Concerned over funds sent abroad under the ‘maintenance of close relative’ category of the Liberalised Remittance Scheme (LRS), the Reserve Bank of India (RBI) has narrowed the definition of relatives to check the flow of funds.
Hence, funds under the ‘maintenance of close relative’ category can be sent only to immediate relatives such as parents, spouses, children and their spouses. This has brought about by defining ‘relatives’ under the Companies Act, 2013 instead of the same act of 1956.
RBI has introduced a system for daily reporting of individual transactions under the LRS by banks.
This enables banks to view remittances already made by an individual during the fiscal, thus improving monitoring and ensuring compliance.
Since the system uses the Permanent Account Number of the remitter to aggregate remitter-wise data, the central bank has made furnishing of PAN mandatory for such transactions.
RBI has aligned the definition of ‘relative’ with the definition given in Companies Act, 2013 instead of Companies Act, 1956. Hence, funds under the ‘maintenance of close relative’ category can be sent only to immediate relatives such as parents, spouses, children and their spouses.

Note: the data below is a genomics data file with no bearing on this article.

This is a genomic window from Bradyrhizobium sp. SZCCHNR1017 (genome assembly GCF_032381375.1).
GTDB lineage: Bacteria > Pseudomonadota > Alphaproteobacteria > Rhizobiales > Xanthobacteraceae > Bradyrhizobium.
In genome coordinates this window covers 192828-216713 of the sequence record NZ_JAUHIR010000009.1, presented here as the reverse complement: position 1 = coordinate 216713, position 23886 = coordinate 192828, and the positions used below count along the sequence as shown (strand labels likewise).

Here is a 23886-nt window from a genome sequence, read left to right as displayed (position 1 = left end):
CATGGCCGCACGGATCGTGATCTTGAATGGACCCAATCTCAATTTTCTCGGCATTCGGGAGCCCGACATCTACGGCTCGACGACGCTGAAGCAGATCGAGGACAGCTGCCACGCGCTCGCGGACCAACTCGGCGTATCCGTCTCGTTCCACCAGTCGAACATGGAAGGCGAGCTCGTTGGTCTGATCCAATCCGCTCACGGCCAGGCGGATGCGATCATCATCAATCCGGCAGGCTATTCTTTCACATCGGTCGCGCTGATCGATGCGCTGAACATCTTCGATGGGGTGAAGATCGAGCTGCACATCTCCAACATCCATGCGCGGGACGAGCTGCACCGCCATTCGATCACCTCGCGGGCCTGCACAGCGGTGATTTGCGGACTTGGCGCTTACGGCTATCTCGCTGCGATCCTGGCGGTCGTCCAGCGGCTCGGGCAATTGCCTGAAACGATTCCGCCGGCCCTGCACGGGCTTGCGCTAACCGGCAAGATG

Outward remittances under maintenance of close relatives shot up to almost $3 billion in 2017-18 from a mere $174 million in 2013-14. In fact, funds sent under this category have more than doubled since 2015-16. Overall outward remittances under LRS went up to $11 billion from $1 billion in the same period.
Under LRS, all resident individuals can freely remit $250,000 overseas every financial year for a permissible set of current or capital account transactions.
Remittances are permitted for overseas education, travel, medical treatment and purchase of shares and property, apart from maintenance of relatives living abroad, gifting and donations. Individuals can also open, maintain and hold foreign currency accounts with overseas banks for carrying out transactions.
However, the rules do not allow remittances for trading on the foreign exchange markets, margin or margin calls to overseas exchanges and counterparties and the purchase of Foreign Currency Convertible Bonds issued by Indian companies abroad. Sending money to certain countries and entities is also barred. Under LRS, people can’t send money to countries identified as ‘non-cooperative’ by the Financial Action Task Force. Remittances are also prohibited to entities identified as posing terrorist risks.